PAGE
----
Review: The Lucky Ones
Director Neil Burger’s follow-up to his romantically clever The Illusionist, The Lucky Ones, is a wry character study about three American soldiers posted in Iraq. Like his first movie, this small-scale picture is involving. Watching an Army trio’s road trip to Las Vegas—on leave from service in Iraq—is easy.
Tim Robbins plays Cheever, an honorably discharged soldier with a bad back. Michael Pena portrays T.K., whose wounds are a more delicate subject, and Rachel McAdams plays an impetuous, if innocent, Army private named Colee, a hothead who limps from her leg injury. They meet on a flight to New York City. Like America in the 21st century, it’s downhill from there.
The Lucky Ones, laced with irony, is not deeply profound in dramatizing the journey the three take to their individual destinations. Their lives are ordinary. Their goals are modest. Cheever, returning to his wife in St. Louis, Missouri, aims to send his kid to a top university. T.K. wants to make love to his waiting fiancée. Colee wants to honor a fallen friend and she wants to be loved.
Who doesn’t? That universality keeps The Lucky Ones on track—for those who measure character by principles in practice and by the company one keeps. As a plainly contrived microcosm of the thousands of men and women assigned to be sacrificial lambs in Iraq—with no gain for the nation—one by one, the three brave soldiers stand for themselves, for one another, and, ultimately, for the United States of America.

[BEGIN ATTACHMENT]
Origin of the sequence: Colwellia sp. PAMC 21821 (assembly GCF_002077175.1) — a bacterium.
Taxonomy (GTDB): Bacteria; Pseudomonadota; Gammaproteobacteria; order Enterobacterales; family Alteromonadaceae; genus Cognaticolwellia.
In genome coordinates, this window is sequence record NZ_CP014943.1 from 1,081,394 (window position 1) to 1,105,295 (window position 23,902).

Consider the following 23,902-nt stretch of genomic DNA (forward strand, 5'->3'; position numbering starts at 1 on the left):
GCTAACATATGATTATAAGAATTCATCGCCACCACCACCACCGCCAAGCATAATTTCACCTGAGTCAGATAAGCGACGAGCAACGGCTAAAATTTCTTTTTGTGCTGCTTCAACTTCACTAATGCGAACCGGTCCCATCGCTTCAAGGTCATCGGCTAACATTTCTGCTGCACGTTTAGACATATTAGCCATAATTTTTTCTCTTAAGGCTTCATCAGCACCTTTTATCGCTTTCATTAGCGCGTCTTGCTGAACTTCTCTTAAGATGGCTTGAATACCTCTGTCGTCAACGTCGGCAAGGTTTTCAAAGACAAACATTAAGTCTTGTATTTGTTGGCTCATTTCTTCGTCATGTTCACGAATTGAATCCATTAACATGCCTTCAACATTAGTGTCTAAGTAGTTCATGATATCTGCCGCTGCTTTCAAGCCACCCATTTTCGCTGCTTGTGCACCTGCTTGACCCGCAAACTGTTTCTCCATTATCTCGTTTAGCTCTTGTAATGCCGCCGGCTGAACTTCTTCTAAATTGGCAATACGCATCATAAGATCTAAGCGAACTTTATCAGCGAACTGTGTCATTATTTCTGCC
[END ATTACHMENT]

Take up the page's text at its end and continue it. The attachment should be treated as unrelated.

That’s what good soldiers do and that’s what The Lucky Ones, in simple, subtle symbols, strives to remind the American moviegoer. From the moment they arrive in New York—where the lights have gone out, again—they anticipate bad luck and signs of national decline and they navigate and remove obstacles without a fuss.
This is America here and now. When the airports back up—as post-Homeland Security airports routinely do—Cheever almost instantly knows to get out before they start running out of food and water, instructing his companions, trailing him like a couple of sibling pups, that there will be “no free rides.” They rent a minivan and they’re on the way.
Of course, they interact with the people whom they are sworn to defend and it isn’t often pretty. On leave in the land of docile, dumbed-down citizens and bottlenecked roads run by the government, Colee, Cheever, and T.K. contend with barflies, a car wreck and a party hosted by a faith-healer follower. Not to mention the hailstorm.
They buck up and deal with the burgeoning problems, which multiply with the minivan’s mileage, applying the rules of the military to life in the U.S.A., repairing themselves along the way. Like Lions for Lambs, The Lucky Ones, placing today’s unsung American soldier front and center—for those who bother to give a damn—offers a soldier’s life for the sake of a meaningless military deployment as something to think about. Like Stop-Loss, it depicts the plight of youths in a no-win war, daring you to contemplate putting a soldier in purposeless places such as Tikrit, Anbar—or anywhere else in Iraq.
That alone makes The Lucky Ones, with outstanding performances and a smart script,a badly needed and humorously rendered reality check.